Like every bit of film and music today, Ryan Nicholson’s “Gutterballs” is steeped heavily in the eighties with his slasher setting down in the decade while even the score and soundtrack take from it with shameless glee. And while normally that may be enough reason for me to dislike it, I found that his nostalgic placement made sense in the long run and only added to the camp. Nicholson’s slasher wants to be from the time where slashers were common cinematic fare, but sadly it’s just more of a wish than a reality.
“Gutterballs” may not be the best slasher film I’ve ever seen, but rest assured it’s one of the more original I’ve seen in a while. It’s a typical revenge story involving a vicious crime, a gang of colorful villains waiting to be offed, and the inevitable unveiling of the mystery person (or persons) behind a grotesque series of murders at a bowling alley. Like many of the slashers from the eighties, Nicholson can never decide on a tone for his movie. He markets it as a horror comedy, it begins as a horror comedy and suddenly it takes a very dark and disturbed turn when we witness a disgusting gang rape that sets the story in motion. Is this supposed to be tongue in cheek, a stern horror movie, or both?
In spite of that flaw, it doesn’t take away the generally entertaining experience that is based mainly around one setting but makes a great use of it by turning the bowling alley in which two teams constantly battle, in to a genuine character and atmospheric set piece. Nicholson also puts to use the dark corners and dank corridors by staging some funny and sick deaths that don’t always involve a knife or bowling pin. Nicholson shows a knack for creativity and a daring personality in providing murders that aren’t run of the mill like most slasher films out there. I mean, how many movies feature a double death by 69ing? It’s a scene that made me gasp at its idiocy but smile at its courage in providing such a silly death that works on many levels.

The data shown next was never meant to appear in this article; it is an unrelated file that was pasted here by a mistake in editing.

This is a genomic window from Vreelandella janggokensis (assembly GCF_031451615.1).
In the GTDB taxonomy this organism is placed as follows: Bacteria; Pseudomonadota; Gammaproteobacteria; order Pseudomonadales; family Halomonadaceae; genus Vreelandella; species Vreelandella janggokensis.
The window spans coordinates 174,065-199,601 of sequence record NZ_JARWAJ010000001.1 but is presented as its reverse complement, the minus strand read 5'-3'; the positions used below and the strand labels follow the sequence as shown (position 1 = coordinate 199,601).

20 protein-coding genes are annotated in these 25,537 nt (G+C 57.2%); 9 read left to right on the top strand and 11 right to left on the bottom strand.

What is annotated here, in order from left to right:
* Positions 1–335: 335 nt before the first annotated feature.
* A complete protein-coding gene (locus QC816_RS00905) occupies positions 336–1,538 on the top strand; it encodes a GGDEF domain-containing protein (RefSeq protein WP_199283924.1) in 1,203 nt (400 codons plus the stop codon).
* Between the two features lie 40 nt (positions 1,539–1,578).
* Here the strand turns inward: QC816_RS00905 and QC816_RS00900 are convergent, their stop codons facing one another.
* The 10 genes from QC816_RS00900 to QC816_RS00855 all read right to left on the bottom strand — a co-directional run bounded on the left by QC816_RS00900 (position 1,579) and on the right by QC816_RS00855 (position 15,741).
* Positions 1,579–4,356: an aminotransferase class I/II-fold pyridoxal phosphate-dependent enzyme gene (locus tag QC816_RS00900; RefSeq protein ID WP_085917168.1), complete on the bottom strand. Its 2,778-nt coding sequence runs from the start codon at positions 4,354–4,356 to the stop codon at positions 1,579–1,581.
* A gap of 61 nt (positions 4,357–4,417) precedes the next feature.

And to amp up the fun, every time the killer offs one of the moronic bowlers, a skull and crossbones appears on the score board for all to see. The remainder of Nicholson’s horror flick revolves around the saps going off to run an errand, getting cornered by the killer, and murdered in ways that must have taken a committee to concoct. While the costume of the killer is pretty lame, Nicholson more than makes up for it with an interesting whodunit plot device that keeps us guessing, and deaths that is never repetitive and always disturbing to watch. Though Nicholson turns his characters into cartoons, their murders are always demented, sadistic, and gruesome making “Gutterballs” a slasher film very worthy of the viewing. In spite of the clunky climax, confused tone, and exaggerated characters, “Gutterballs” is a strong and entertaining slasher film with some creative gruesome murders, and (for once) a great psycho.